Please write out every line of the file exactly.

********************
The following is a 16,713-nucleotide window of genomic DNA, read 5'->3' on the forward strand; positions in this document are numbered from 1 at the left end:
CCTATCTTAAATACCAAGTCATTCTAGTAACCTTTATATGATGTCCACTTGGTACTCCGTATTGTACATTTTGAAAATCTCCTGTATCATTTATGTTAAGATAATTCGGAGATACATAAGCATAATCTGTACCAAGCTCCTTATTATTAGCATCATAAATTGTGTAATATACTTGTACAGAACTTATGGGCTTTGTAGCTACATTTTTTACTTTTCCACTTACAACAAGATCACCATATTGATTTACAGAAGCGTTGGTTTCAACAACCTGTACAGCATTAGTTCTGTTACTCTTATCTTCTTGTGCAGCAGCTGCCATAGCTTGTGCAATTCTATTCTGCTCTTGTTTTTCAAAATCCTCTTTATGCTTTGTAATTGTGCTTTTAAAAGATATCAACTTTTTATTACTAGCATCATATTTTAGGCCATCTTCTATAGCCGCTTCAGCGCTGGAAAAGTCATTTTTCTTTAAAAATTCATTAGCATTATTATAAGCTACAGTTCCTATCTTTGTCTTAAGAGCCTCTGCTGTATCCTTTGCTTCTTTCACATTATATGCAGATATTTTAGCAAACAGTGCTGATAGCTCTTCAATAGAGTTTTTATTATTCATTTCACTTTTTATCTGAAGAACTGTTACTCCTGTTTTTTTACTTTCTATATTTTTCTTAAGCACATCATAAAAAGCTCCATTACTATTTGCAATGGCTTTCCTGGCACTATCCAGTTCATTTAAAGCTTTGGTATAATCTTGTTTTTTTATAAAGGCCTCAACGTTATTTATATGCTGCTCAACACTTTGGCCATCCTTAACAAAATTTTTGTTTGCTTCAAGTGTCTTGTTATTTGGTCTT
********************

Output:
The following is a 16,713-nucleotide window of genomic DNA, read 5'->3' on the forward strand; positions in this document are numbered from 1 at the left end:
CCTATCTTAAATACCAAGTCATTCTAGTAACCTTTATATGATGTCCACTTGGTACTCCGTATTGTACATTTTGAAAATCTCCTGTATCATTTATGTTAAGATAATTCGGAGATACATAAGCATAATCTGTACCAAGCTCCTTATTATTAGCATCATAAATTGTGTAATATACTTGTACAGAACTTATGGGCTTTGTAGCTACATTTTTTACTTTTCCACTTACAACAAGATCACCATATTGATTTACAGAAGCGTTGGTTTCAACAACCTGTACAGCATTAGTTCTGTTACTCTTATCTTCTTGTGCAGCAGCTGCCATAGCTTGTGCAATTCTATTCTGCTCTTGTTTTTCAAAATCCTCTTTATGCTTTGTAATTGTGCTTTTAAAAGATATCAACTTTTTATTACTAGCATCATATTTTAGGCCATCTTCTATAGCCGCTTCAGCGCTGGAAAAGTCATTTTTCTTTAAAAATTCATTAGCATTATTATAAGCTACAGTTCCTATCTTTGTCTTAAGAGCCTCTGCTGTATCCTTTGCTTCTTTCACATTATATGCAGATATTTTAGCAAACAGTGCTGATAGCTCTTCAATAGAGTTTTTATTATTCATTTCACTTTTTATCTGAAGAACTGTTACTCCTGTTTTTTTACTTTCTATATTTTTCTTAAGCACATCATAAAAAGCTCCATTACTATTTGCAATGGCTTTCCTGGCACTATCCAGTTCATTTAAAGCTTTGGTATAATCTTGTTTTTTTATAAAGGCCTCAACGTTATTTATATGCTGCTCAACACTTTGGCCATCCTTAACAAAATTTTTGTTTGCTTCAAGTGTCTTGTTATTTGGTCTT